Jnl Wrist Surg 2019; 08(01): 018-023
DOI: 10.1055/s-0038-1667305
Scientific Article
Thieme Medical Publishers 333 Seventh Avenue, New York, NY 10001, USA.

Minimally Invasive Plate Osteosynthesis for Extra-articular Distal Radius Fracture in Postmenopausal Women: Longitudinal versus Transverse Incision

Chloé Galmiche
1  Department of Hand Surgery, University Hospital of Strasbourg, Fédération de Médecine Translationnelle de Strasbourg, University of Strasbourg, Illkirch, France
,
Gustavo Gómez Rodríguez
2  Centro Artro, Clinic of the Hand of Buenos Aires, British Hospital of Buenos Aires, Buenos Aires, Argentina
,
Fred Xavier
3  Department of Spine Surgery, QEII Health Sciences Centre – Halifax Infirmary, Dalhousie University, Halifax, Nova Scotia, Canada
,
Yuka Igeta
4  Department of Orthopedic Surgery, Juntendo University, Tokyo, Japan
,
Juan José Hidalgo Diaz
1  Department of Hand Surgery, University Hospital of Strasbourg, Fédération de Médecine Translationnelle de Strasbourg, University of Strasbourg, Illkirch, France
,
Philippe Liverneaux
1  Department of Hand Surgery, University Hospital of Strasbourg, Fédération de Médecine Translationnelle de Strasbourg, University of Strasbourg, Illkirch, France
› Author Affiliations
Further Information

Publication History

20 November 2017

15 June 2018

Publication Date:
07 August 2018 (online)

Abstract

Background This work aimed to compare two mini-invasive palmar approaches (longitudinal and transverse) to osteosynthesize fractures of the distal radius. The main hypothesis was that the longitudinal technique gave smaller incisions. The secondary hypothesis was that the longitudinal technique would be better for the recovery of pain, functional scores, strength, and mobility.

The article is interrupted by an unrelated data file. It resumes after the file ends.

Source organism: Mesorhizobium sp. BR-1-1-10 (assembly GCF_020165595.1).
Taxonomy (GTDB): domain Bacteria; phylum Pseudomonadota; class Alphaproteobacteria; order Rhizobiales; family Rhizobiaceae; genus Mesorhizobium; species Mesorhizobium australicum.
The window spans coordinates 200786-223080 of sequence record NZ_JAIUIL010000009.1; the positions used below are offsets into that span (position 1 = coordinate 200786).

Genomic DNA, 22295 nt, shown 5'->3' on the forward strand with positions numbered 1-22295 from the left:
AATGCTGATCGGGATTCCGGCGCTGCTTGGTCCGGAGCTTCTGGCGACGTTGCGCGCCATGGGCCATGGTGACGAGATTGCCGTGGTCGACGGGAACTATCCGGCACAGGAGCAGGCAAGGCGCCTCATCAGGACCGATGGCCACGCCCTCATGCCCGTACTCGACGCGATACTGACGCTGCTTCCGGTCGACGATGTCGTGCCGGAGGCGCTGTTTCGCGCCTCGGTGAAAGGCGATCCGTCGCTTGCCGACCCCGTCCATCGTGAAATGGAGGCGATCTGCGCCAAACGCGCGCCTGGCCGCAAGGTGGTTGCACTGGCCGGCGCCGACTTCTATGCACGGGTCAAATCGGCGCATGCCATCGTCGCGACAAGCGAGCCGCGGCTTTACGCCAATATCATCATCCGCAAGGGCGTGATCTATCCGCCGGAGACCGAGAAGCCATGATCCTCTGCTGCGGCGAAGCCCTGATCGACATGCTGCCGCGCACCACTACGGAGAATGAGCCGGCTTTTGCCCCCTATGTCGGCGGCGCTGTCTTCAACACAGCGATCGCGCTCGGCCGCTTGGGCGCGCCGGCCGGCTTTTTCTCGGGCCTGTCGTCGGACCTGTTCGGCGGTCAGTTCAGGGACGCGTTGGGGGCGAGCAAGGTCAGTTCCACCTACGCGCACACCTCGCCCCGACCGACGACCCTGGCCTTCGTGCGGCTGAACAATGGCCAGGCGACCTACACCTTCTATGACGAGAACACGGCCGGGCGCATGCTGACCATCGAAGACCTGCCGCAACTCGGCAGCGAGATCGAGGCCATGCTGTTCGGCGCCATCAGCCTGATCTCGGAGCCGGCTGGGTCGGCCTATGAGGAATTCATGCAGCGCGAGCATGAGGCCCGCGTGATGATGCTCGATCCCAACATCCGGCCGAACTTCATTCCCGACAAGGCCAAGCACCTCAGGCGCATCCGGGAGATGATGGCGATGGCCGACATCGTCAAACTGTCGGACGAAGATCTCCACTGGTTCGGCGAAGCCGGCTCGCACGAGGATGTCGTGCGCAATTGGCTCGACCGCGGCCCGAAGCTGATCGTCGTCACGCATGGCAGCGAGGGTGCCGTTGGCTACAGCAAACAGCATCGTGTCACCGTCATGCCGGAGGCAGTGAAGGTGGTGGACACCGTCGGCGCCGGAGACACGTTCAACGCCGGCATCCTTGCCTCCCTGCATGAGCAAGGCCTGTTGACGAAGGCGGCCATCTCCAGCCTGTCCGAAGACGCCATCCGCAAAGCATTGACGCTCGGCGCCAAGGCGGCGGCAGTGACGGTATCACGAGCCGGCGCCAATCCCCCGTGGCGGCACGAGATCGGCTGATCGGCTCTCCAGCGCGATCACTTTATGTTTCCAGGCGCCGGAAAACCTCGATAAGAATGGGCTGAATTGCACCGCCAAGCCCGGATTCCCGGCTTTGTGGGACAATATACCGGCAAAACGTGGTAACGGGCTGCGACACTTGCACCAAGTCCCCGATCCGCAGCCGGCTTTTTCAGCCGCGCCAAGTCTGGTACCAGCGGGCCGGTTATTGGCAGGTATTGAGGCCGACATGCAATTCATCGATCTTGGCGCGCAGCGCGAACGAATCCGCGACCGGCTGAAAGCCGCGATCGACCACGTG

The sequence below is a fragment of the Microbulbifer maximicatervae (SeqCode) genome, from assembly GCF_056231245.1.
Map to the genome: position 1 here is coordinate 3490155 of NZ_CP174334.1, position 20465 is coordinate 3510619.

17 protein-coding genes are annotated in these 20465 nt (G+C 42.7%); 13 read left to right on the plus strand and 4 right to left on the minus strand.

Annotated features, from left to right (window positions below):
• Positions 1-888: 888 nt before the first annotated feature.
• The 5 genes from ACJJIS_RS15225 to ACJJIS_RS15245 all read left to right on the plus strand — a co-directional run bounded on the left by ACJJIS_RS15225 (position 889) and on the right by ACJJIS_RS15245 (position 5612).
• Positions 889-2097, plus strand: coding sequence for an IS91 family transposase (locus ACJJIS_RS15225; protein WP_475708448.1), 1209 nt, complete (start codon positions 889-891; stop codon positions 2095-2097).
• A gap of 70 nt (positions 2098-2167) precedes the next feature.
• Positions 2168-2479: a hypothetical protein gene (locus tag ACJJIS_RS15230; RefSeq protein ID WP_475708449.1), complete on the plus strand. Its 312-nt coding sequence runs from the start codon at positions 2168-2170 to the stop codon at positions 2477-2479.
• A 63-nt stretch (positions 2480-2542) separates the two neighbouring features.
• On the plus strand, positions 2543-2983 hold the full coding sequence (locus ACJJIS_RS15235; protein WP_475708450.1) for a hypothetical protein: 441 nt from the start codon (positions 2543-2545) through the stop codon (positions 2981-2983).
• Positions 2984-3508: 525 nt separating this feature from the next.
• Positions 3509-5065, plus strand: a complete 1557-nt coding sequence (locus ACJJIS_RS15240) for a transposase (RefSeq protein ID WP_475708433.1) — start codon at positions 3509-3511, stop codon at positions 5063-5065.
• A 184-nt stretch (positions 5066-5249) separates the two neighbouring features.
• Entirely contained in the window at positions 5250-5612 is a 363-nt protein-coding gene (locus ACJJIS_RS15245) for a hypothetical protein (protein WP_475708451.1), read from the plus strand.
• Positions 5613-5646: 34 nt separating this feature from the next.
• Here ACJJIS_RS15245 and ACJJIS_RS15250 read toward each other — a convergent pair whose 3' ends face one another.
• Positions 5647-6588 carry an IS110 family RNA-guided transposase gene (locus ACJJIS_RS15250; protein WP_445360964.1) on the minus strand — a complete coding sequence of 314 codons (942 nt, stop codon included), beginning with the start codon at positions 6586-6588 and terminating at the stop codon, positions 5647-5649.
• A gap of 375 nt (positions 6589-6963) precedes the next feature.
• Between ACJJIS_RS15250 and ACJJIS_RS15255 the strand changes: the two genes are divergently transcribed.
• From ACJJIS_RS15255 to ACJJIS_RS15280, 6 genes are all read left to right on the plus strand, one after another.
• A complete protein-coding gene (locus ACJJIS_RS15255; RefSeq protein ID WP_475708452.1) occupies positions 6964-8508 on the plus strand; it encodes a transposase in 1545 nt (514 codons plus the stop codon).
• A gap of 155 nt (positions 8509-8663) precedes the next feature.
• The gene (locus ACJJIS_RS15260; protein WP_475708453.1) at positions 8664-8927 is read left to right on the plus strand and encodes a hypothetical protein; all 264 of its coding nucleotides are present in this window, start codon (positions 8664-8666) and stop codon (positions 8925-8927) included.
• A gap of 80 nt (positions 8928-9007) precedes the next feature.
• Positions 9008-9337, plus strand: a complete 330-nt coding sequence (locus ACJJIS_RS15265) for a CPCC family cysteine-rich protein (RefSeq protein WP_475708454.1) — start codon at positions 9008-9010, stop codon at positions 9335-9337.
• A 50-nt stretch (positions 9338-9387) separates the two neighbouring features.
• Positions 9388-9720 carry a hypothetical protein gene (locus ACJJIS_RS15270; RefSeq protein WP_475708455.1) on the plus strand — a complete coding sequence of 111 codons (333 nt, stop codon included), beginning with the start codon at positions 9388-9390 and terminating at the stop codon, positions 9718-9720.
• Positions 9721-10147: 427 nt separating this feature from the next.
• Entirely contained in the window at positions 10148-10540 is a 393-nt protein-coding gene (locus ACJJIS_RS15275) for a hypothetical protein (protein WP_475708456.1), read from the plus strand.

Materials and Methods The series included 30 extra-articular distal radius fractures in 30 patients (average age: 74 years) fixed with volar locking plate using a mini-invasive technique. Fifteen of these patients had a single longitudinal surgical approach (Group I), and 15 had a transverse approach that was completed with a longitudinal incision for the proximal screws (Group II).

Results The combined average incision size was 14.73 mm in Group I and 19.8 mm in Group II. After 6 months, the pain was on average 1.4/10 (Group I) and 0.46/10 (Group II), the quick Disability of the Arm, Shoulder, and Hand was 13.63/100 (Group I) and 2.8/100 (Group II), Patient-Related Wrist Evaluation was 11.8/100 (Group I) and 5.97/100 (Group II), grip strength was 81.06% (Group I) and 72.13% (Group II), flexion was 88.13% (Group I) and 75% (Group II), extension was 86% (Group I) and 64.6% (Group II), ulnar inclination was 89% (Group I) and 78.67% (Group II), radial inclination was 89.73% (Group I) and 79.93% (Group II), pronation was 96.67% (Group I) and 81.46% (Group II), and supination was 91.93% (Group I) and 79.87% (Group II).

Clinical Relevance The longitudinal technique gave smaller incisions than the transverse technique. Among the secondary hypotheses, all the variables were better with the longitudinal technique, except the pain, although without any significant difference.